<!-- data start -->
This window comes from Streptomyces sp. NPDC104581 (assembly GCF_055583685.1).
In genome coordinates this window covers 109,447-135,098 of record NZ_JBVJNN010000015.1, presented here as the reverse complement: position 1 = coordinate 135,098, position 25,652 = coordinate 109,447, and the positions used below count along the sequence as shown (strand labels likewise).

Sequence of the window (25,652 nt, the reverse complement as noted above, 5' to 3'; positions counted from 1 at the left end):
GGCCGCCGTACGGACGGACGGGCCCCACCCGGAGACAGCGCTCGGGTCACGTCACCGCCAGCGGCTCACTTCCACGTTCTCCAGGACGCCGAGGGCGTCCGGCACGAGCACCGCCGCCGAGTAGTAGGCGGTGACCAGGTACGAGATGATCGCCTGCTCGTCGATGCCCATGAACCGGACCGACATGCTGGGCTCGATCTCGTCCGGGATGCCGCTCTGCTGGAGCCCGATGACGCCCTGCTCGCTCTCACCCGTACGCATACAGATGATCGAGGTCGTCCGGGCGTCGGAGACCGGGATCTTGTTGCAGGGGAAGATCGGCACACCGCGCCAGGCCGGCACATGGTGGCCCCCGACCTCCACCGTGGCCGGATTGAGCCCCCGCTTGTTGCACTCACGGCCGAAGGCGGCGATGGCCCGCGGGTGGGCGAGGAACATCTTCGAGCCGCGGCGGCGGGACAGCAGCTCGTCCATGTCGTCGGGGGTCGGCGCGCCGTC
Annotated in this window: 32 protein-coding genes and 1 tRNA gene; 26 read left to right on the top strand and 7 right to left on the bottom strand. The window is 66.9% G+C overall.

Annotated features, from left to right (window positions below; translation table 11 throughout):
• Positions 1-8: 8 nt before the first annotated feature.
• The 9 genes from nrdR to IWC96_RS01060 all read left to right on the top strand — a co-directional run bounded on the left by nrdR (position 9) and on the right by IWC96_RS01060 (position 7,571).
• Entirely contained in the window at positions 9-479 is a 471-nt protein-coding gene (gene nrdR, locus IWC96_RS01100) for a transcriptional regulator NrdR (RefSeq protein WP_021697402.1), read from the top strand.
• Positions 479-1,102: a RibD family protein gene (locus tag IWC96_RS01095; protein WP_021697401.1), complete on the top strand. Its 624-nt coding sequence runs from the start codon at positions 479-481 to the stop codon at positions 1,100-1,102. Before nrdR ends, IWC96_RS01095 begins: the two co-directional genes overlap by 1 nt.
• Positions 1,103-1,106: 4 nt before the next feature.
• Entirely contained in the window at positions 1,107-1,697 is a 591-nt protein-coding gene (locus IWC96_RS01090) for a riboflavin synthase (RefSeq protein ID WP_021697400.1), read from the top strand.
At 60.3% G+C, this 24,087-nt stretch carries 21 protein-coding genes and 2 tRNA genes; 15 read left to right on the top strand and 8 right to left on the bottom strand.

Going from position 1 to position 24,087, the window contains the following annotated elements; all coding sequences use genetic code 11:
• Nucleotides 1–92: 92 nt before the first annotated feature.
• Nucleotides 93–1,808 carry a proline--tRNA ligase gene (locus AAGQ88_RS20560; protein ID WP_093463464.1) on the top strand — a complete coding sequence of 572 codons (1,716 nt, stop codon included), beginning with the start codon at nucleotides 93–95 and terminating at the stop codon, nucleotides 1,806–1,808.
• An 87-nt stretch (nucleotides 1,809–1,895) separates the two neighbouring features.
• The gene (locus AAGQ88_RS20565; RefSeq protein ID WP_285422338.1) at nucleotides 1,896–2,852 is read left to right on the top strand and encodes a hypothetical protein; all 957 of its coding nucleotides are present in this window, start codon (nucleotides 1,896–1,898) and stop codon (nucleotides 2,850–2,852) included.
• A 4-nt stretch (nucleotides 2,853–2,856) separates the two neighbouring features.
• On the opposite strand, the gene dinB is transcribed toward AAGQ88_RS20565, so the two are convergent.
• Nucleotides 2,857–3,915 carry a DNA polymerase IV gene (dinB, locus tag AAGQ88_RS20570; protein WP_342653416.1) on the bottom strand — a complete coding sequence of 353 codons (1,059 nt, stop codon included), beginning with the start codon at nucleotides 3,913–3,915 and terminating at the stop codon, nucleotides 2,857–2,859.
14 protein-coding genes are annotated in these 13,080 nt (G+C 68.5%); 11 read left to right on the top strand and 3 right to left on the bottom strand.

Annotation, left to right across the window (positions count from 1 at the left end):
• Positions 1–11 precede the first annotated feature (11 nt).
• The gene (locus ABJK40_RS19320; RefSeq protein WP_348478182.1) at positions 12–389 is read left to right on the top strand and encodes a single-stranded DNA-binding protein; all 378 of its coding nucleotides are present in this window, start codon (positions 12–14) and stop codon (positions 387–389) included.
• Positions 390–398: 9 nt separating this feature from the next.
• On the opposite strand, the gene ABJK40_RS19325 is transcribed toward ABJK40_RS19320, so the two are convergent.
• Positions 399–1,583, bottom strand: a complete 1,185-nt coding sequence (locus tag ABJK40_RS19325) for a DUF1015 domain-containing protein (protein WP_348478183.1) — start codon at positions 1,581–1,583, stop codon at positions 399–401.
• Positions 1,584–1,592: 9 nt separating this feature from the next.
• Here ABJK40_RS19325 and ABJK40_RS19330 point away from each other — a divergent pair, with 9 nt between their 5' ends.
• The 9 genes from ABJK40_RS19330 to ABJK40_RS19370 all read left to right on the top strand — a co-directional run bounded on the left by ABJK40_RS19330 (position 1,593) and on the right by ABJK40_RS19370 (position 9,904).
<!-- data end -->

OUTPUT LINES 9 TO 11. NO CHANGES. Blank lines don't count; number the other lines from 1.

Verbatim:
• Entirely contained in the window at positions 9-479 is a 471-nt protein-coding gene (gene nrdR, locus IWC96_RS01100) for a transcriptional regulator NrdR (RefSeq protein WP_021697402.1), read from the top strand.
• Positions 479-1,102: a RibD family protein gene (locus tag IWC96_RS01095; protein WP_021697401.1), complete on the top strand. Its 624-nt coding sequence runs from the start codon at positions 479-481 to the stop codon at positions 1,100-1,102. Before nrdR ends, IWC96_RS01095 begins: the two co-directional genes overlap by 1 nt.
• Positions 1,103-1,106: 4 nt before the next feature.